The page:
A lot has been written already about the new Expenditure Credit (EC) regime for R&D claims for large companies. However, there are a couple of practical issues that I believe are worthy of discussion. These issues relate to the use of the new “expenditure credit” to discharge the company’s liability to pay corporation tax.
The first point is that the legislation talks about the EC being applied in “discharging any liability of the company to pay corporation tax”. HMRC takes the view that this means the credit can only be used against an outstanding liability to pay, and not against one that has already been settled. This means that companies will need to have their R&D claims ready for submission before the tax is due if they want to use the credit to discharge that liability. Unlike the “old” Part 13 relief, it will not be possible to use the EC to generate a repayment of CT already paid.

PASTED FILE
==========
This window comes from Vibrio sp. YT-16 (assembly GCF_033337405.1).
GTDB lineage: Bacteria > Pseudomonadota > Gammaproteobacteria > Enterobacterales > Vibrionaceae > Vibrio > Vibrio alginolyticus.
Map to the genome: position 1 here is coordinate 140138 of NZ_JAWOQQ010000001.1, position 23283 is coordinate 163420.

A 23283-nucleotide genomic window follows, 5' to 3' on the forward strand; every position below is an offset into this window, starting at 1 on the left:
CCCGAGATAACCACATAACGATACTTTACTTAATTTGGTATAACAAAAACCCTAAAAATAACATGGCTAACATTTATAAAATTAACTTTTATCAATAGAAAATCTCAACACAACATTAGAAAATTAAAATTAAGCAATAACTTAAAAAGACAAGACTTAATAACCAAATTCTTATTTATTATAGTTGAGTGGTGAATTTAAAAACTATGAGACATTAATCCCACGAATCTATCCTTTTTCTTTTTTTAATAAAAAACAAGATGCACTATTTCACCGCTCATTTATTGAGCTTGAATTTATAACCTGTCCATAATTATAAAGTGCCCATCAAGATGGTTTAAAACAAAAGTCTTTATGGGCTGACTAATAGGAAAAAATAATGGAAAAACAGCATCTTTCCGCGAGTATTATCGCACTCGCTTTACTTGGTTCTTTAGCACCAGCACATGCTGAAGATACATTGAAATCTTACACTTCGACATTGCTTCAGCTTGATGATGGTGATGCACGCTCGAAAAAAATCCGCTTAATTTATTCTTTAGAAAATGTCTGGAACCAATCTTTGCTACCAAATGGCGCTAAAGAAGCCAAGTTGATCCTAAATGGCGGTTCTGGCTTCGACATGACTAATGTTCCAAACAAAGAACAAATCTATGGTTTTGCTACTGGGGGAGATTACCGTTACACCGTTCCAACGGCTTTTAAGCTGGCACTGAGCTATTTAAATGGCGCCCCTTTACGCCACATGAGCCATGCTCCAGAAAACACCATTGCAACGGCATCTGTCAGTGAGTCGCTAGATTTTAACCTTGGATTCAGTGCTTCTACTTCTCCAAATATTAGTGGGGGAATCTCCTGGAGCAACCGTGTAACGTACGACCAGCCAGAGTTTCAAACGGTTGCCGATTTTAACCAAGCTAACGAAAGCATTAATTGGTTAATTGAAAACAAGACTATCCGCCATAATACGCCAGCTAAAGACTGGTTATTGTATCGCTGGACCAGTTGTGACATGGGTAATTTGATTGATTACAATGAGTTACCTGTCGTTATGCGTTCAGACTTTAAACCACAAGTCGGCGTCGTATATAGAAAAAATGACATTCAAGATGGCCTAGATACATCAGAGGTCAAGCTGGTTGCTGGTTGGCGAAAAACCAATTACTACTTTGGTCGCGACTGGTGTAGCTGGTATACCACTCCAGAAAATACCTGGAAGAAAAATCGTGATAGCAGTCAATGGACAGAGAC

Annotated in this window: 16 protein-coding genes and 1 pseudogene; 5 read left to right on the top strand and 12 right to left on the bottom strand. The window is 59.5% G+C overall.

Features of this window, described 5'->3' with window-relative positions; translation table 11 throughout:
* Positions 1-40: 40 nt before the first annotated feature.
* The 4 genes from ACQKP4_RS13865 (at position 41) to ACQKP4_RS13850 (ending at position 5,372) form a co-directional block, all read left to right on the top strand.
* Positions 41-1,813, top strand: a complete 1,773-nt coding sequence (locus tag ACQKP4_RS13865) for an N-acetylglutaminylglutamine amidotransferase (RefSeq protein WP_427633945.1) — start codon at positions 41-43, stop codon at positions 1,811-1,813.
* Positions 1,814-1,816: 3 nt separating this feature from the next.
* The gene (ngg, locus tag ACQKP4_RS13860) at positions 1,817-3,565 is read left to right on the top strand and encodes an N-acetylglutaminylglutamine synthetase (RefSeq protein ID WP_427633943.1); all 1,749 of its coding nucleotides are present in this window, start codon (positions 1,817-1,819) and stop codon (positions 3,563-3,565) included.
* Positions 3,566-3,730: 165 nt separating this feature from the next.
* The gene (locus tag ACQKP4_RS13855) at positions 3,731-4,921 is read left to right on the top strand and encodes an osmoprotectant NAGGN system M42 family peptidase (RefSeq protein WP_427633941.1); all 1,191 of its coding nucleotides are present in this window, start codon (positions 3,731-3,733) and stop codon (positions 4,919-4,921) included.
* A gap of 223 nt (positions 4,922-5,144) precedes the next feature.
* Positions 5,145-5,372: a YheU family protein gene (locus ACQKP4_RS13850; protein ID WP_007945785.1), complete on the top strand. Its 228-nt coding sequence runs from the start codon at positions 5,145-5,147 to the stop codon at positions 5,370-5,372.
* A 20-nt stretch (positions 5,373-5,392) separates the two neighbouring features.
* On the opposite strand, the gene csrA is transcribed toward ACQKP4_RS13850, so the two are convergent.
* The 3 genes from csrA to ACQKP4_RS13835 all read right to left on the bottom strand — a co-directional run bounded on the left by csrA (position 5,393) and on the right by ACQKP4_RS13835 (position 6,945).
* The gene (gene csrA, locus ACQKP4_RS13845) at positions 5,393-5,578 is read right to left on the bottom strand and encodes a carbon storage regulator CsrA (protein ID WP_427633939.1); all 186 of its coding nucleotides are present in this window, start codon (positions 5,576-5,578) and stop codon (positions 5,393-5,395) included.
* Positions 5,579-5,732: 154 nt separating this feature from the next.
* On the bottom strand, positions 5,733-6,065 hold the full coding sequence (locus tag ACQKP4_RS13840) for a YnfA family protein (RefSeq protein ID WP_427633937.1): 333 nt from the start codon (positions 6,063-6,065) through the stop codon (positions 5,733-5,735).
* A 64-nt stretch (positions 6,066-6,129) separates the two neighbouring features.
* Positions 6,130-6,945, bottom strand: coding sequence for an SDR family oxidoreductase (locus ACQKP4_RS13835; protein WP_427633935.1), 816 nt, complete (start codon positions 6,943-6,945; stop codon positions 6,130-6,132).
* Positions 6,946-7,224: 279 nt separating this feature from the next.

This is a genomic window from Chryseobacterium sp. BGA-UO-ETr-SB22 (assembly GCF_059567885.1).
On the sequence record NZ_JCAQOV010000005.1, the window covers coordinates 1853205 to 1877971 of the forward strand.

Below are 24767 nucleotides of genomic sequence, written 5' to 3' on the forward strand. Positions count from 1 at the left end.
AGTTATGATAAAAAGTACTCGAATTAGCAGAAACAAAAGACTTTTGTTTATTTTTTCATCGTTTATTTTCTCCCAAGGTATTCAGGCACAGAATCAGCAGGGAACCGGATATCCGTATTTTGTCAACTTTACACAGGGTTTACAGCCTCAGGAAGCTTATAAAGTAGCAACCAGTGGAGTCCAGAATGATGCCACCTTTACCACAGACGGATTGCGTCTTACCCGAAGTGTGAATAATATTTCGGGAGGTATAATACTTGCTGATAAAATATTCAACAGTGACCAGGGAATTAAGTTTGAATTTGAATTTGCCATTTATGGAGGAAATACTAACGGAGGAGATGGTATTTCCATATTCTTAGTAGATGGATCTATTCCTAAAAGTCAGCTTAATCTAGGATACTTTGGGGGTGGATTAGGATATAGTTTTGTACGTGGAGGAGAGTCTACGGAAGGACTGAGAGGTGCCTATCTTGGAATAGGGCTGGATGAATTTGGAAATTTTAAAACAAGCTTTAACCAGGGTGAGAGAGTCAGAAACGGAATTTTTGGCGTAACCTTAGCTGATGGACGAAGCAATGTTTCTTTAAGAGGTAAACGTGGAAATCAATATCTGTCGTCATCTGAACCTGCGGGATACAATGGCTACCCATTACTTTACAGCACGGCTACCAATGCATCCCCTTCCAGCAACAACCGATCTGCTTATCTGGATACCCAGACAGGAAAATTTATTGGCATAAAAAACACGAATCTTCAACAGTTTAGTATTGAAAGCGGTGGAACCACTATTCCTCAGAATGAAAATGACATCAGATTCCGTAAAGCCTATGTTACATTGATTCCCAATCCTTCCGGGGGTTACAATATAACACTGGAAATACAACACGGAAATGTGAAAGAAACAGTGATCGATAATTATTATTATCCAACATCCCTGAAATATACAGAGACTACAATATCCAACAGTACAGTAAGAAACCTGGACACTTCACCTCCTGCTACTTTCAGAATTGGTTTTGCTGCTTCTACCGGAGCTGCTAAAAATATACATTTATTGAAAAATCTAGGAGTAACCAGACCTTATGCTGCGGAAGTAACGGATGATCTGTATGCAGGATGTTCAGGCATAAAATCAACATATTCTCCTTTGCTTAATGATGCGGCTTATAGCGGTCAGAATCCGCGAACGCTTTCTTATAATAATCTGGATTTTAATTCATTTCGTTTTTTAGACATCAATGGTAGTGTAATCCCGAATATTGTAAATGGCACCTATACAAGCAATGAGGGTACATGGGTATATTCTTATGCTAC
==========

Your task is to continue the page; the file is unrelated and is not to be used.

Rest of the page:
For companies within the Quarterly Instalment Payments (QIP) regime, the position is complicated further. HMRC takes the view that, since the EC does not directly affect the computation of the tax liability (unlike the Part 13 relief), it cannot be taken into account in computing the actual amount due at each instalment. However, the EC can be used to discharge the liability of the company to make the instalment payments. Of course, given that all of the instalments for a year will have been paid (assuming they are paid on time) by 3 months and 14 days after the year end, it is possible that the EC claim will not be ready by then. In that case, the EC will have to be set against the following year’s instalments.
After the first year of claiming the EC, this will not really have any noticeable effect. However, in the first year of an EC claim, companies will find that (all other things being equal) their tax liability will actually go up. If they are on QIPs, they will have to pay the gross amount of that tax during the instalment period and will not see the benefit of the R&D relief until the following year (or possibly by the time of the final instalment payment if the claim is prepared in time). Companies not within the QIP regime will really need to have that first year’s R&D claim prepared before the tax is due, or the benefit will be deferred until the following year.